These are the times that try the souls of those forecasting a September rate hike.
The latest monthly CNBC Fed Survey still shows a majority on Wall Street forecasting that first rate hike in nine years to come in September, but it's a dwindling majority rife with defections to the later months of October and December.
"The market seems to be saying 'no' even as the Fed is saying 'yes' to a near-term rate hike," Kevin Giddis of Raymond James/Morgan Keegan wrote in response to the survey. "While the Fed ultimately has the stick, they really need the market to come along so we don't find ourselves in a highly volatile limited liquidity aftershock of the Fed's action."
Just over half of the survey's 35 respondents of economists, fund managers and analysts, say the rate hike will come in September, down from 63 percent in the prior survey. And the forecast for the year-end Fed funds rate continues to decline, with the average now just 0.47 percent. Last July, Wall Street looked for a year-end funds rate just above 1 percent, showing how much tightening has been baked out of the market this year.
To be sure, 82 percent say the Fed will hike this year, but that's down from 92 percent in the prior survey. If the Fed doesn't hike, the main reason will be because of weak inflation, followed by weak U.S. growth and weakness overseas. Growth forecasts continue to be nudged down, with year-over-year GDP seen in 2016 at 2.7 percent, the fourth straight decline in the survey. For 2015, growth is seen at 2.4 percent, up from 2.25 percent in the prior survey but well below the 3 percent predicted as recently as December.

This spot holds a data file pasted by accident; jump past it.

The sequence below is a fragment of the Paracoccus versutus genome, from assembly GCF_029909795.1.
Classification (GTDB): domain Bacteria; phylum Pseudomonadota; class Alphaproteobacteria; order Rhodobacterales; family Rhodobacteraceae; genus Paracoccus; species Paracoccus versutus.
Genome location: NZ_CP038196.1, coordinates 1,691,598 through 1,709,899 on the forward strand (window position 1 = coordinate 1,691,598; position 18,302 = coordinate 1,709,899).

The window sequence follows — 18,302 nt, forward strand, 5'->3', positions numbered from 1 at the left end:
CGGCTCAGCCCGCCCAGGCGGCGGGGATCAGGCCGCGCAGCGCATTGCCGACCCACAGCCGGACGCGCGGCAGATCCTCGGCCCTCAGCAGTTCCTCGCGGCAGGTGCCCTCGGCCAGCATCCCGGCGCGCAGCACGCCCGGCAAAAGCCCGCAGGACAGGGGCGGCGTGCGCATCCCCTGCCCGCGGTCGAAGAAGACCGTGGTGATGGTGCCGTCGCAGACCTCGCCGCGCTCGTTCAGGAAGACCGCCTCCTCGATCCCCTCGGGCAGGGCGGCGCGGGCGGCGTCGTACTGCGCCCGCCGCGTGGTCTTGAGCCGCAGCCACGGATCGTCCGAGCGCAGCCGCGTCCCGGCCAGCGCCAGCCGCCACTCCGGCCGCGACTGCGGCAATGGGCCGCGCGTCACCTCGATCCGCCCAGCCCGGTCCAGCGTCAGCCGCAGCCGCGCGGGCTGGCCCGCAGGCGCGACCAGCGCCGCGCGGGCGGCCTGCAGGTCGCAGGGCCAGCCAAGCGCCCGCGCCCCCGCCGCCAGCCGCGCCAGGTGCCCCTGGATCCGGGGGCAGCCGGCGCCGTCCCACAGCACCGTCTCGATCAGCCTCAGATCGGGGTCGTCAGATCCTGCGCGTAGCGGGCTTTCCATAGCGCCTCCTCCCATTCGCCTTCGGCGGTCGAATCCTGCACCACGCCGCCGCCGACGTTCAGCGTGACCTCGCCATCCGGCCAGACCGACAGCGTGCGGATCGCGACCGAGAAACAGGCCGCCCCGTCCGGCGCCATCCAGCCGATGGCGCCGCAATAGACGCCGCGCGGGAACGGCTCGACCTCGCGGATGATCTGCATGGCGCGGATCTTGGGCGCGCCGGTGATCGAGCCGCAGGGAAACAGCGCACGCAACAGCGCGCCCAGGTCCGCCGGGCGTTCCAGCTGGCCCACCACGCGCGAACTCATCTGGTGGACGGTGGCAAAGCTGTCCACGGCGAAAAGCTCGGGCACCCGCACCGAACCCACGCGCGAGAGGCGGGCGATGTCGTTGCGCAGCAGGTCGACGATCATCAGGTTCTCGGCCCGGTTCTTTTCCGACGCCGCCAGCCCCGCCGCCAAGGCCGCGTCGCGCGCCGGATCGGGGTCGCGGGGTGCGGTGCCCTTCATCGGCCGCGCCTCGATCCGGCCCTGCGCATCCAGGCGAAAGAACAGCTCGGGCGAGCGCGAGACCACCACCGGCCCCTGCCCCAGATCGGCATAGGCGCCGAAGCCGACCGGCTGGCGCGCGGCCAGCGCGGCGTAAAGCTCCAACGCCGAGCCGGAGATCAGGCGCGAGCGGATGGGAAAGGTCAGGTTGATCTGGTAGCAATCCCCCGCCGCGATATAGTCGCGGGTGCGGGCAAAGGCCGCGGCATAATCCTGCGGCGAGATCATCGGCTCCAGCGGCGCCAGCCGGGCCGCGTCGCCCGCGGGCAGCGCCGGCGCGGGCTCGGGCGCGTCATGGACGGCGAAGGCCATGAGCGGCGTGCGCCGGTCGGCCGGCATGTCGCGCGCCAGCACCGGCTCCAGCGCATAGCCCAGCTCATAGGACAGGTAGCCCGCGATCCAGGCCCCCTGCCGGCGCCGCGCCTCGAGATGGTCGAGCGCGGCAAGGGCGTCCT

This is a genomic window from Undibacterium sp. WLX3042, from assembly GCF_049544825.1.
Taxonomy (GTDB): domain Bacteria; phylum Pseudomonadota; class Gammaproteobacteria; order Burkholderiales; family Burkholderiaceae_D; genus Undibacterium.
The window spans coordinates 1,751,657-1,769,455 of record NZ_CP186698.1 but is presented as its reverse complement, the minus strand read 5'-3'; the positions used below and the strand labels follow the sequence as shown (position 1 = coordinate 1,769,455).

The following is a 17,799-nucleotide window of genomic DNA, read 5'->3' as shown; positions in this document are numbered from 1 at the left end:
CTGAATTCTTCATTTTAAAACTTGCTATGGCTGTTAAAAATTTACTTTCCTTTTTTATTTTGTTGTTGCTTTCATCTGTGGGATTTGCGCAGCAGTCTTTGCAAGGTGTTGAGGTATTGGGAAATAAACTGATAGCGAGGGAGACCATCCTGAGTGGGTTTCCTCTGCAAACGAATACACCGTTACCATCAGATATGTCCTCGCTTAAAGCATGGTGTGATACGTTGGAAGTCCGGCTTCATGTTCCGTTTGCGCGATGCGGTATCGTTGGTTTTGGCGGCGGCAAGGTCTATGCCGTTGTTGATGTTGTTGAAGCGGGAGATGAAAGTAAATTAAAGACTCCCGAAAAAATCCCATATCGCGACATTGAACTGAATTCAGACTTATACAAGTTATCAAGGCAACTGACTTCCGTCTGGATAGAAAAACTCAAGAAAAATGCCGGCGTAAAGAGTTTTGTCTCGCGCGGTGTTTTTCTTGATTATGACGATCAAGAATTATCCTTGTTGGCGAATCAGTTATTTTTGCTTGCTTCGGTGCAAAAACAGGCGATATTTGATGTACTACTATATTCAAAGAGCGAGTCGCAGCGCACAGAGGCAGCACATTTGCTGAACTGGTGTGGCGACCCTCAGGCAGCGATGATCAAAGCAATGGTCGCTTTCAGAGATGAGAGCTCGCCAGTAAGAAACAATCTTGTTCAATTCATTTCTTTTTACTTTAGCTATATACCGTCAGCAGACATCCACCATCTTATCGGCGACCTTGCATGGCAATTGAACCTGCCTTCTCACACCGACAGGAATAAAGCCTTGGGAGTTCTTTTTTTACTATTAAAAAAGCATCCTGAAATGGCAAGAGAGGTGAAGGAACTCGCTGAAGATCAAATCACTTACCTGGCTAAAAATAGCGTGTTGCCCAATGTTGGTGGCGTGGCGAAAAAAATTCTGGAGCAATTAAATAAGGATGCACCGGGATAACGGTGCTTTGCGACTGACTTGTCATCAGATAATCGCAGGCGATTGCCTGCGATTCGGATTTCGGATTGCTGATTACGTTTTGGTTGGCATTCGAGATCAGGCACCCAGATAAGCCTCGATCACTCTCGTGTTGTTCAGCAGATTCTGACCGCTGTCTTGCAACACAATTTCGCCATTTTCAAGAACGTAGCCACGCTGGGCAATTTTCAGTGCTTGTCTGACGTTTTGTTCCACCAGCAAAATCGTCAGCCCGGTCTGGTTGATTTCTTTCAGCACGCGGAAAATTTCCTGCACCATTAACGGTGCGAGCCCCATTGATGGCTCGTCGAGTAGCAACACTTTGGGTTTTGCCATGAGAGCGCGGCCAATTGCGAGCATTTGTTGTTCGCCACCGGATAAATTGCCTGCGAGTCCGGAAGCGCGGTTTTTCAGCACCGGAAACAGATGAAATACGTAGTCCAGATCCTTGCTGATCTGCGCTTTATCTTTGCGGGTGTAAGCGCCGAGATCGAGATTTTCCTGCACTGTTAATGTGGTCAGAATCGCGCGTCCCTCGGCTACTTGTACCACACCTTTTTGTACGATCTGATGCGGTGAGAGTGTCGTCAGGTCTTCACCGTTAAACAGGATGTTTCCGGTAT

Behind the more pessimistic outlook is concern about global economic weakness, which tops the list for the fifth straight survey as the biggest threat to the U.S. recovery. Concern seems to be growing, with 29 percent of respondents worried about global growth, up from 22 percent in the previous month's survey. And it comes with greater concern about a U.S. recession: The probability of recession in the next 12 months rose to 17.4 percent, up from 15.1 percent in the previous survey. It's still low by historical standards, but the highest it's been since December 2013.
"There are two important issues that need to be resolved before the Fed will be comfortable … moving toward restraint. The first is inflation," said Hugh Johnson of Hugh Johnson Advisors. "The second issue is China."
Respondents to the CNBC survey nudged down their forecasts for the S&P for this year and next, but still see modest gains of 3 percent and 9 percent, respectively. There's trouble ahead: Only half of respondents think the stock market has discounted a rate hike, down from 60 percent in the prior survey. Several respondents expressed concern about earnings.
"Cautiousness in forward guidance among some of the large multinational companies outside of F/X impacts have caused us to become even more defensive in our recommendations for client positioning in the equity market,'' wrote John Roberts, director of research at Hilliard Lyons. "The length of the current bull market only adds to this caution and the potential for at least a modest pullback."
The survey was conducted July 23-24.